Designated food-truck parking-spots coming to Lakeview

Flirty Cupcakes truck. Photo: Tony Merevick.

The Chicago City Council announced the locations of 23 food-truck parking spots as part of a new ordinance Wednesday, and if passed, five of them are coming to the Lakeview area — two of which are steps away from the Boystown LGBT community enclave.

The reason for designated zones for food-trucks in Lakeview instead of allowing trucks to utilize legal parking spaces along streets is due to its high concentration of restaurants and food establishments.

The proposed Lakeview locations are 817 W. Belmont Ave., 2934 N. Broadway, 3627 N. Southport Ave. and then to the West, 3420 N. Lincoln Ave. and 3241 N. Lincoln Ave., according to a Chicago Tribune report. Each of the new 40-foot zones would allow two trucks to park from for almost an entire day, except from 2 a.m. to 5 a.m.

Three of the locations appear to fall in the city’s 44th Ward, led by Ald. Tom Tunney. Tunney’s office worked with the Chicago Department of Transportation, the area’s chambers of commerce and local restaurants to gather recommendations for food-truck spots, according to 44th Ward Deputy Ald. Bennett Lawson.

Preventing crowded sidewalks, creating vehicle traffic issues and overwhelming brick-and-mortar food establishments were three major points of consideration in the recommendation process, Lawson said. One of the requirements set in the ordinance is that a food truck zone cannot be within 200 feet of a brick-and-mortar restaurant.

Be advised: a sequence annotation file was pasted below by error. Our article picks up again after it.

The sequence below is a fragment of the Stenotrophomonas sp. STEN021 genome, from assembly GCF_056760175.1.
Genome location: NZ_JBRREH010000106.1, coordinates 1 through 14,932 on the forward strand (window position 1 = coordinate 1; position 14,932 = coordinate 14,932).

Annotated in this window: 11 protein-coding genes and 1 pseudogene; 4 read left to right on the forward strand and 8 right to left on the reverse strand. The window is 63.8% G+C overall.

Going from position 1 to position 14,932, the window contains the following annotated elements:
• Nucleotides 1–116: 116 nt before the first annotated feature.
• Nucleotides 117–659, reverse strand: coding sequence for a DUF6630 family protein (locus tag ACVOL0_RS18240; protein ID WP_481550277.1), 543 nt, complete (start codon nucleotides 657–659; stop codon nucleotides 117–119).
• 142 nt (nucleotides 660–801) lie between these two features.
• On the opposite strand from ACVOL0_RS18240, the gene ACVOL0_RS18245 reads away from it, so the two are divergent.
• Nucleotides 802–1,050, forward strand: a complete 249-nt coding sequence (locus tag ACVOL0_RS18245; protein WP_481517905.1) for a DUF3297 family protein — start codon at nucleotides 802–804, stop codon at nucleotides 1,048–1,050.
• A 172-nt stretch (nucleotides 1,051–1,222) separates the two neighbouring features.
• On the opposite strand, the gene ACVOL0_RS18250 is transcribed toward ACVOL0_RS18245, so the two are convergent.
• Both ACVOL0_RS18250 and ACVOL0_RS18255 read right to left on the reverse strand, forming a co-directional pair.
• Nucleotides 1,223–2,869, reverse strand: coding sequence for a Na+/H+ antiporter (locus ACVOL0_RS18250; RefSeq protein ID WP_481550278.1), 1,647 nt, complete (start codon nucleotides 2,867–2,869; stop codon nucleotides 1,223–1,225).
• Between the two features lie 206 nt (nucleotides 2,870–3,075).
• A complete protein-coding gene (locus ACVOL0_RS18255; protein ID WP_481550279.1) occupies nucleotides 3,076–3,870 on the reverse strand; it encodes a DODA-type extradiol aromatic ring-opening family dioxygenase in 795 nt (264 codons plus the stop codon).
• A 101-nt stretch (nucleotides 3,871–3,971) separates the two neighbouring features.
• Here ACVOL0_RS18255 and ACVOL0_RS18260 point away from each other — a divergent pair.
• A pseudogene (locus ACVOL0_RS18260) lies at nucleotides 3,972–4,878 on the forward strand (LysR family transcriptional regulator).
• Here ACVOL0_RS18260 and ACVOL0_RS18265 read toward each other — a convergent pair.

“We tried to find locations that were in a decent proximity to walking hotpsots and yet not clustered by too many restaurant locations,” Lawson said, noting that he hasn’t seen many food-trucks in the ward so far. “We haven’t had a whole lot out here so far and it’s one of the things that’s an exciting trend in the industry. We’ll see how well it works here.”

The 817 W. Belmont Ave. location — wedged between the Clark Street and Halsted Street corridors in Boystown — would likely see the most traffic, he agreed. “That’s a huge intersection in our community, so we will see.”

If a particular food-truck spot is problematic, though, the alderman’s office can make adjustments at any time.

“We don’t see any issues with the ones in our area,” Lawson said. “We’re working through things, if we find that a location doesn’t work, we can always modify it. We will see.”

See the Chicago Tribune report for the full list of food-truck parking-spots.